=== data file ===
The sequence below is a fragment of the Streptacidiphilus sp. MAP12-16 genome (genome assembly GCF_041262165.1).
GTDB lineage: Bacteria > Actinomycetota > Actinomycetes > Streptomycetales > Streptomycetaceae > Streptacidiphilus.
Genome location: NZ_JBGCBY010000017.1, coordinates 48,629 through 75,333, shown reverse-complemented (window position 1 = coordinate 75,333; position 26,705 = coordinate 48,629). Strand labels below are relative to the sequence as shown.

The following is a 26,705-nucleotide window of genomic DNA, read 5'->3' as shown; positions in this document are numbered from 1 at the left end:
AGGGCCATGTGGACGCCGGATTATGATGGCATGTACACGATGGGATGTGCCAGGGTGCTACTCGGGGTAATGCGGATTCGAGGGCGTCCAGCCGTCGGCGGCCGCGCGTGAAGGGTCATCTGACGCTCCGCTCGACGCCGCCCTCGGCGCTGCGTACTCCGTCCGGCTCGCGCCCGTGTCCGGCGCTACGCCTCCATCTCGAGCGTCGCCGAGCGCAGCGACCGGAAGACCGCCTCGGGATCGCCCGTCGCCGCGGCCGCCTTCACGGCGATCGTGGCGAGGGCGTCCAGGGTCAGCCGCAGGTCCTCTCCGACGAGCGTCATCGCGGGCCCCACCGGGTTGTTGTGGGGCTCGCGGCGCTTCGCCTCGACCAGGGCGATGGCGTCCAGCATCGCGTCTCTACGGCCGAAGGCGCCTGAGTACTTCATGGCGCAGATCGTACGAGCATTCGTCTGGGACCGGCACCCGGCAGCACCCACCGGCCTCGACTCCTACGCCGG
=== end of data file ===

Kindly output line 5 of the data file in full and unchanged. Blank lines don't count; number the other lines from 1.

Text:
AGGGCCATGTGGACGCCGGATTATGATGGCATGTACACGATGGGATGTGCCAGGGTGCTACTCGGGGTAATGCGGATTCGAGGGCGTCCAGCCGTCGGCGGCCGCGCGTGAAGGGTCATCTGACGCTCCGCTCGACGCCGCCCTCGGCGCTGCGTACTCCGTCCGGCTCGCGCCCGTGTCCGGCGCTACGCCTCCATCTCGAGCGTCGCCGAGCGCAGCGACCGGAAGACCGCCTCGGGATCGCCCGTCGCCGCGGCCGCCTTCACGGCGATCGTGGCGAGGGCGTCCAGGGTCAGCCGCAGGTCCTCTCCGACGAGCGTCATCGCGGGCCCCACCGGGTTGTTGTGGGGCTCGCGGCGCTTCGCCTCGACCAGGGCGATGGCGTCCAGCATCGCGTCTCTACGGCCGAAGGCGCCTGAGTACTTCATGGCGCAGATCGTACGAGCATTCGTCTGGGACCGGCACCCGGCAGCACCCACCGGCCTCGACTCCTACGCCGG